With excellent weather, hiking the "Bold Coast" of Maine was on the agenda.
About six miles from our campground is a hidden gem of a place called Boot Head Preserve. It is a 700-acre parcel of land owned by the Maine Coast Heritage Trust.
There are no directional signs and the parking area is just a pull-off, with this sign back off the road.
It has about four miles of trails that meander through the mossy-floored forest ....
and along the rugged coastline.
There is a short side trail to this cute little observation deck in a bog.
At the bog, we saw some White-throated Sparrows and really cool plants, like pitcher plants, but not much else.
From there we took the trail to Boot Bay Beach. It's a typical, rock beach bordering some private property. We could've skipped the last 300 feet to the beach and not missed much.
Returning and going straight on the trail instead of backtracking to the right, we again climbed through the forest. It was like the forest floor was covered in a thick, lush green carpet with various lichens and fungi and berries poking out along the way.
I told Linda it looked like a place "hobbits" would live. :)
Along the way, we saw various warblers that wouldn't stop moving long enough to get a good view. And we heard chickadees. We stopped to try to call the small birds closer with some "pishing", and a flock of Boreal Chickadees came from all sides to talk to us.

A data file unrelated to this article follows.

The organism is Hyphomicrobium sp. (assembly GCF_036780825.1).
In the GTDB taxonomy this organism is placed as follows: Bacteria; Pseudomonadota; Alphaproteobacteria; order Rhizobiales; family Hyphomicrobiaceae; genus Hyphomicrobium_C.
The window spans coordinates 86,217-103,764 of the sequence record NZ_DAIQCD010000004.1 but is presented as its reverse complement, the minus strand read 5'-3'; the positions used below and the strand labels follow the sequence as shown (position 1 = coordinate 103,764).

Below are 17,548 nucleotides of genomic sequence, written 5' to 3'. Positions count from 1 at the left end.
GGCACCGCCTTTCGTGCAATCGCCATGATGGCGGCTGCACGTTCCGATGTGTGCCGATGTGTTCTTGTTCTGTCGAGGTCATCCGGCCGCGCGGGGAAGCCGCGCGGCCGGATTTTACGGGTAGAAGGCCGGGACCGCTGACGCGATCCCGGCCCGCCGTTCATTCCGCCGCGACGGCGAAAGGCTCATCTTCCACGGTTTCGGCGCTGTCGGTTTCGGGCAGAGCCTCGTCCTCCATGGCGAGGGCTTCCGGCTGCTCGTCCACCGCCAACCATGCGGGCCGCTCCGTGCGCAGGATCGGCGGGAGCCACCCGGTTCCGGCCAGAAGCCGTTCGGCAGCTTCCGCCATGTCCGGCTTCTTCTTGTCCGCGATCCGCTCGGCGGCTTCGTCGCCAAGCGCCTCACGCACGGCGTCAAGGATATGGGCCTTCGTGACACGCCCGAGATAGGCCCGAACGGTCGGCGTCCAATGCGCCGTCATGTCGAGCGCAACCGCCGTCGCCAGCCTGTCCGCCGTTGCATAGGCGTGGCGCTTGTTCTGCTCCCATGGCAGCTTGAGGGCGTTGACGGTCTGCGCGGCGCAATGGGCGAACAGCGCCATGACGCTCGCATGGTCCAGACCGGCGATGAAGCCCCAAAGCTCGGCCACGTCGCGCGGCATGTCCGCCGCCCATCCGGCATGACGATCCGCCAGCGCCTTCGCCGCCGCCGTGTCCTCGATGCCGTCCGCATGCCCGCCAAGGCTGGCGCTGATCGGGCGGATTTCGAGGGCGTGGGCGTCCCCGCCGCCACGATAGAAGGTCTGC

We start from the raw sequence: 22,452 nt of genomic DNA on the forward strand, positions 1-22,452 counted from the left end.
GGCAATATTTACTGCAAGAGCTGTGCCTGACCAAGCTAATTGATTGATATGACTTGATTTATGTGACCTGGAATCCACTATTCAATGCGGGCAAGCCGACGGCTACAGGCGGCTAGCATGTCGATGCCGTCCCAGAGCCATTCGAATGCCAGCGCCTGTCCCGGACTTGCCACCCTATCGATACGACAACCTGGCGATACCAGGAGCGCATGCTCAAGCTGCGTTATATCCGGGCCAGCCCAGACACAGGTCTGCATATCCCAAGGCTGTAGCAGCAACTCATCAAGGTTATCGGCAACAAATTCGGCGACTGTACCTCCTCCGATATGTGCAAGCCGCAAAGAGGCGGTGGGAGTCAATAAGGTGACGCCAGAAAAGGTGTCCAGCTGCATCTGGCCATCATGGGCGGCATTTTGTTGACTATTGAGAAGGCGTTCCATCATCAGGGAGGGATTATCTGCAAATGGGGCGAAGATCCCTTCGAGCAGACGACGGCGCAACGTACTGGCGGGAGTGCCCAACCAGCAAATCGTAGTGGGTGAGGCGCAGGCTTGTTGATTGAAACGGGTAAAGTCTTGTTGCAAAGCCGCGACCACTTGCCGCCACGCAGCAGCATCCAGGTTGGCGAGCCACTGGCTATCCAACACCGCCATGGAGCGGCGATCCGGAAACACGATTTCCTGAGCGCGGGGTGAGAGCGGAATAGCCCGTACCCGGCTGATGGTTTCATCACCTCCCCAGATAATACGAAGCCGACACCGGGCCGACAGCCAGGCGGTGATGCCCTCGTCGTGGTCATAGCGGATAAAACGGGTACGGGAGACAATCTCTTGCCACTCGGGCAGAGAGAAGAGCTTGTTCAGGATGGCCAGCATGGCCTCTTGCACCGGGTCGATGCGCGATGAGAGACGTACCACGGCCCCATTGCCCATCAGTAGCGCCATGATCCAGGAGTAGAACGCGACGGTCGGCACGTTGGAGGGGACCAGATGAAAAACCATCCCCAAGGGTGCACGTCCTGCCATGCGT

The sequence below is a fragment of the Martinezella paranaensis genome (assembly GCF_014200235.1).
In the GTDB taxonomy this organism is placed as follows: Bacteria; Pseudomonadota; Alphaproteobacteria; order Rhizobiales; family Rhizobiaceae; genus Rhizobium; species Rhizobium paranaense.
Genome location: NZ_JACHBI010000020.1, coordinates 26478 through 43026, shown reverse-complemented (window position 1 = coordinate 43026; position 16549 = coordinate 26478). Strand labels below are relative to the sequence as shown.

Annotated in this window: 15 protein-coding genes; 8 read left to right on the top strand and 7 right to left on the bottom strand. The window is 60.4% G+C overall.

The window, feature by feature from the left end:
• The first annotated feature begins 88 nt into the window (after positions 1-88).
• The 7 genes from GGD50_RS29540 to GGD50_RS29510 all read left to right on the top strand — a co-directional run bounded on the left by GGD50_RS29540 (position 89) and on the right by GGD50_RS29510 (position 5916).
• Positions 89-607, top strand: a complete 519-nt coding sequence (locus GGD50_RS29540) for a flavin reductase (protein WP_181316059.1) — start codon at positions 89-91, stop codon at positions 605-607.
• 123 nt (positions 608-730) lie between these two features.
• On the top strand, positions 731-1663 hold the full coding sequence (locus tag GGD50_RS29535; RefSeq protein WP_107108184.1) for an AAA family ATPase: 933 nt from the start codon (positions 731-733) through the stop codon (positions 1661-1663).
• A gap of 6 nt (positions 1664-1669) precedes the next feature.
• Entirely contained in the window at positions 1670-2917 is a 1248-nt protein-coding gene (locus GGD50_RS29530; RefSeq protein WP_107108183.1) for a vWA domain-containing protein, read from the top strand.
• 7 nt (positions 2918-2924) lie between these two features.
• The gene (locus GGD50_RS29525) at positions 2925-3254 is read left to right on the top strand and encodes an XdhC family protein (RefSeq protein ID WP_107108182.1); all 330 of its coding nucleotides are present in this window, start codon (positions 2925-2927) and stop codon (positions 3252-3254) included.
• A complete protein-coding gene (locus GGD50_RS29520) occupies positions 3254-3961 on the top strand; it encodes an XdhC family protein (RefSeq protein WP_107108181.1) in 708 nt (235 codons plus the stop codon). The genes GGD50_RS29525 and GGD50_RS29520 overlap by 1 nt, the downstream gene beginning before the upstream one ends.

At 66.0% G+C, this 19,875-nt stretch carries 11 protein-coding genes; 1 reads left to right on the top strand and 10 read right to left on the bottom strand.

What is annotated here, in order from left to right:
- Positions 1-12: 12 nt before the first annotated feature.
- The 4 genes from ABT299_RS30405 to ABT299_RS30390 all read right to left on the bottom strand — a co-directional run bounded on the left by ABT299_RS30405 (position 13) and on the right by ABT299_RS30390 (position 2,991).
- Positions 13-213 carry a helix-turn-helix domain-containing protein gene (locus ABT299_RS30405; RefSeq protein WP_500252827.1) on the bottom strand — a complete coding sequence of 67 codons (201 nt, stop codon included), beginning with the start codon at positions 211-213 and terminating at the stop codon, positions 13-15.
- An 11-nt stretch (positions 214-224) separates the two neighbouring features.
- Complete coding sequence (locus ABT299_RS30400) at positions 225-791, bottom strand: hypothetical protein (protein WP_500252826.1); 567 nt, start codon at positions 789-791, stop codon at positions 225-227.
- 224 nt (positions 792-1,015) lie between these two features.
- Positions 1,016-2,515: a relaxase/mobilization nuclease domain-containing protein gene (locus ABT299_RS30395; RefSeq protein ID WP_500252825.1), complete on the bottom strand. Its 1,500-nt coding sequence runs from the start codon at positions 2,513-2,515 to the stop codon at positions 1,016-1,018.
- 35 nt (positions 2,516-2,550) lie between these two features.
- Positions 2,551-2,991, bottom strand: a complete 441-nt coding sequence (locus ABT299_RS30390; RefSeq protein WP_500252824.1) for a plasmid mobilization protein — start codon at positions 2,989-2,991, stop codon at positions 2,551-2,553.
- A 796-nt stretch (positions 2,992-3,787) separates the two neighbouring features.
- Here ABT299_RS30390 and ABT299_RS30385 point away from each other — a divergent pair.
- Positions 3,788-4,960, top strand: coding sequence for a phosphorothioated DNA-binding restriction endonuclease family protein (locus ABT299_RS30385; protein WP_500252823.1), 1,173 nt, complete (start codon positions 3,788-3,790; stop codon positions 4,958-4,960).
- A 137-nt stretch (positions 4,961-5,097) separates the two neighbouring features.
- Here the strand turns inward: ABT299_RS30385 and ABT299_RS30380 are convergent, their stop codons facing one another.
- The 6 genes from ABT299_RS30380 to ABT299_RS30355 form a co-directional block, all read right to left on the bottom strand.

These brown-capped chickadees live in the certain parts of the northern U.S. and much of Canada. We hadn't seen one since Alaska back in 2004. Our guide back then said their chickdee call is distinguishable because the "chick-a-dee-dee-dee" sounds like they're drunk. :)
Eventually, we came back to the coastline. But by then, the fog was rolling in.
At first I was bummed, because it had been so pretty just moments before. But it made for some interesting images ....
and it started to clear a bit later.
I was happy to see this bench and platform.
It was the view from there that I had seen online in a photo while I was digging up info about the area. That one image is what made me want to come see it for myself.
The clear, aquamarine water below enhanced the view .....
as the fog lingered beyond.
We sat there for the better part of an hour as the lighting and scene changed.
We watched sea ducks with binoculars, and we could hear the lobstermen talking as they checked their traps far below. Their engines were the only sounds we could hear except for the waves on the rocks.
I kept thinking "Now this is what I envisioned when I thought about visiting coastal Maine".
Continuing on, we found another great vantage point and a bleached out dead tree. It's been awhile since the last "dead tree" photo, so here ya go. :)
What a gorgeous morning hike! We had 700 acres and incredibile views all to ourselves. I told ya - a hidden gem. :)
From Boot Head Preserve it was about six miles back to Quoddy Head State Park.
There are two parking areas, one near the lighthouse which we visited last night, .....
and one near a picnic area and trailheads.